Modified Mustangs & FordsHow To Engine
Trick Flow Heads, Cam, Intake Upgrade - Top End Evolution
Shortly after the earth cooled, modern man started modifying Flathead V-8 engines with upgraded cylinder heads, intakes, and camshafts. Famous names we know of today, such as Edelbrock, Offenhauser, Isky, Manley, Crane, and dozens of others can trace their beginnings back to offering speed parts for the Flathead. It was known in all the speed circles that you could easily double your Flathead's power output with a good set of heads, a new intake with a couple of Strombergs, and of course, a camshaft from one of the greats like Harvey Crane, Ed Iskendarian, Clay Smith, or Ed Winfield. So it went, throughout the history of the muscle car era; upgrading your heads, cam, and intake/induction was an easy recipe for power.
Today, a lot has changed with the internal combustion engine. Direct injection, multiple runner EFI, factory turbo or supercharging, and so forth often make the traditional heads/cam/intake swap difficult, if not impossible for the home wrench spinner to accomplish. Sure, Ford's modular engines have cylinder head, cam, and induction offerings (we hope to upgrade our 4.6L Three-Valve in Generation Gap some day with such parts), but the overhead cam design means special tools, manuals, and more to get the job done. So it's nice when you open the hood of your classic Ford and still see a traditional small-block between the shock towers sometimes. With our '70 Mustang High School Hauler project, of which we desperately wanted to increase the 302's output, we had giddy thoughts of the proven and timeless heads/cam/intake swap for months now.
The great thing about performing this revered hardware upgrade is that as long as you stay within the parameters of the parts you're bolting on, it's just that, a bolt-on upgrade. Many of the manufacturers out there have built and tested these parts in similar combinations, so you know going in that purchasing head A, with camshaft B, and pushrod length C that everything will work in concert. In today's sales speak, this is often referred to as a "top end" kit or "power pack," or something of that nature. Besides a crankshaft damper puller tool, the rest of the swap can be accomplished with a standard mechanic's set of tools you already have in your garage, making the swap that much more palatable for you weekend wrench benders.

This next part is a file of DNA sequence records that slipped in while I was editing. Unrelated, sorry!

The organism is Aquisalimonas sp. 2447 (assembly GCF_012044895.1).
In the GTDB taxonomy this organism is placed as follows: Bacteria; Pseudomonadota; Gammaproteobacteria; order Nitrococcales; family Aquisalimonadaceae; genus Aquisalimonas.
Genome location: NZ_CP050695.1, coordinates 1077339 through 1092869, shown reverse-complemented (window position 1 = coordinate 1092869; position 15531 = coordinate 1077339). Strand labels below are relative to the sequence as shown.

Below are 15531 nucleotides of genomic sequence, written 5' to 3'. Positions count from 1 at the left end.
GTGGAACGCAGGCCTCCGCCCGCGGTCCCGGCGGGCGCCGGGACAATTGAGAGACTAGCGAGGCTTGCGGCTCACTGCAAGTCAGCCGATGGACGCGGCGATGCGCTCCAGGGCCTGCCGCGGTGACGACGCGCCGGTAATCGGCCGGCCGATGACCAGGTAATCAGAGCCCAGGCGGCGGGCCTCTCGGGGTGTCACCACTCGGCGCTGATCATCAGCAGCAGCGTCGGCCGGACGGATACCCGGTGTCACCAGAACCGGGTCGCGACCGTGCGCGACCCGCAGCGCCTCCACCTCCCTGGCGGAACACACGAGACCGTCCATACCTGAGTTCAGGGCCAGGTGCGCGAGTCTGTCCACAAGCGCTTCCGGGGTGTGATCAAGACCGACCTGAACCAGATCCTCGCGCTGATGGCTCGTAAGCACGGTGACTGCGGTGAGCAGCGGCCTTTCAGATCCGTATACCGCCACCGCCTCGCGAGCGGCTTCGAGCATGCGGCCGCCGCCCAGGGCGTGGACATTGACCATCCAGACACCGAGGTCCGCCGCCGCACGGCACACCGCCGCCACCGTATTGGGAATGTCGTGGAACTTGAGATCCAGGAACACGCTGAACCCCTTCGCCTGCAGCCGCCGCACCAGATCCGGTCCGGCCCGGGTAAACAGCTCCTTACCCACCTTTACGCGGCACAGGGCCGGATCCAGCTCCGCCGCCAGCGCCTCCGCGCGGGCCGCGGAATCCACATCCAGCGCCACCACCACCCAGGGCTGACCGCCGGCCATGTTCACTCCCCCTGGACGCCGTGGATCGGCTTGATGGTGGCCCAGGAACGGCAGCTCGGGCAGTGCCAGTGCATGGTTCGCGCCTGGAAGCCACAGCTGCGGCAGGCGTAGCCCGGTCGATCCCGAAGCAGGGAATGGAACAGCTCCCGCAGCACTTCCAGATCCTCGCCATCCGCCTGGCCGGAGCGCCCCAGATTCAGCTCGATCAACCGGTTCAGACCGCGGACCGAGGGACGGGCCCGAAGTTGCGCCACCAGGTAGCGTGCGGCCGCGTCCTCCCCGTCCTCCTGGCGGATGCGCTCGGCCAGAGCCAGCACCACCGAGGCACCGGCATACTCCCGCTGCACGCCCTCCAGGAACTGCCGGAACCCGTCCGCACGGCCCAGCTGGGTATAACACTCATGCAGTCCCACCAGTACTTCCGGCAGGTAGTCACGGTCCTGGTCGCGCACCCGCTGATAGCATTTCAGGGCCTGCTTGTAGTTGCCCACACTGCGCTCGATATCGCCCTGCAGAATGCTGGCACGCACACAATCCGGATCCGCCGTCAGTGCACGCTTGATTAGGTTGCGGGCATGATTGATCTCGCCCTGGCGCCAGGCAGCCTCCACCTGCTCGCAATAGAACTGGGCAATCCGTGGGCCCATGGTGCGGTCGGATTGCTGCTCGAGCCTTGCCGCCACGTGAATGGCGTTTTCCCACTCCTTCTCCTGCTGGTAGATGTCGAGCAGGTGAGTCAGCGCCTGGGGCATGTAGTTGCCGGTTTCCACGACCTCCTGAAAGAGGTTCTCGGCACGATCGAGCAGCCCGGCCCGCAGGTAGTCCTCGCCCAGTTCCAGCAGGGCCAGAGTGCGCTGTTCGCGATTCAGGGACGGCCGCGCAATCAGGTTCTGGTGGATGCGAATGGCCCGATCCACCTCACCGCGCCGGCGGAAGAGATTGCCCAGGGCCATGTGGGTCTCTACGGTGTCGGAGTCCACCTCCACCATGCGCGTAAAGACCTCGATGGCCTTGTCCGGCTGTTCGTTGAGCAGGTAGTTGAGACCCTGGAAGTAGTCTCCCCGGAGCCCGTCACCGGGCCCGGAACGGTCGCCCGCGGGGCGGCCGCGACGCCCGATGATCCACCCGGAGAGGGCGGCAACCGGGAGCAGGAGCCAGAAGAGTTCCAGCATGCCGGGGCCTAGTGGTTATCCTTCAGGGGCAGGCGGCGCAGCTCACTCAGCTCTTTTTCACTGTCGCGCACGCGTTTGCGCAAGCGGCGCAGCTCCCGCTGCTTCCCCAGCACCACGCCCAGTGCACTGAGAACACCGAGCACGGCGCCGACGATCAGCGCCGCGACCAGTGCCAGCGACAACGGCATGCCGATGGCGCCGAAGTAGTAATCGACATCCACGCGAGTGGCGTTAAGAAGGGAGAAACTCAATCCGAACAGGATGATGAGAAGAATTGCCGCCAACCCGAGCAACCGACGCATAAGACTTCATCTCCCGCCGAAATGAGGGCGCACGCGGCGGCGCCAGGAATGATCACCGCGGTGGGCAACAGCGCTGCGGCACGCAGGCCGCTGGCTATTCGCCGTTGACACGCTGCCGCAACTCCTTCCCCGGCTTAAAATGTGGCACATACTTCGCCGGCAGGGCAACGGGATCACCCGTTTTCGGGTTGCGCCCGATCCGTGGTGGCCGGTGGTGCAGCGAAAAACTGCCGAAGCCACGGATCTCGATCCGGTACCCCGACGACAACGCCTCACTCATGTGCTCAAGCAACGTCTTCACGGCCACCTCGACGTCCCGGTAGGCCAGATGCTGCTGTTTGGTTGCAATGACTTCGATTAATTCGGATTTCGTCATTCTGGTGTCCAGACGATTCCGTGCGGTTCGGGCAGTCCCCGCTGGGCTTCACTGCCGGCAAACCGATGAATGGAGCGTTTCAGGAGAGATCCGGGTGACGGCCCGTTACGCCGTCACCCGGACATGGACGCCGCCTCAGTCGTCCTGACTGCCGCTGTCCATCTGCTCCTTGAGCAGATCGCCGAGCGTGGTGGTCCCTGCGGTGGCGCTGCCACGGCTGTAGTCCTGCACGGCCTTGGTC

Knowing that to upgrade our heads/cam/intake, we'd also be shopping for gaskets, and a few valvetrain parts (the famous "while we're in there" upgrades like roller rockers, and so on), we picked up the speed parts bible, aka the Summit Racing catalog, and started flipping pages. Yes, we still like a printed catalog to thumb through, but even after checking out Summit's detailed website, we couldn't find a complete combo package for small-block carbureted Fords. Sure, it had Summit Top End Pro Packs for Brand X and great packages for EFI small-blocks, but not for those of us still using a four-hole fueler. Fear not, though, as a quick call to Summit's tech line allowed us to put together all the right parts in a custom package. Essentially, we used Summit's TFS-K514-350370B Trick Flow 350 HP Twisted Wedge Top-End Engine Kit, and substituted one of Summit's carb and intake combo kits for the EFI manifold (see Shopping List sidebar for all the parts details). Needless to say, Summit made it easy and we had everything ordered and delivered in two days. It's time to get to work and make some horsepower!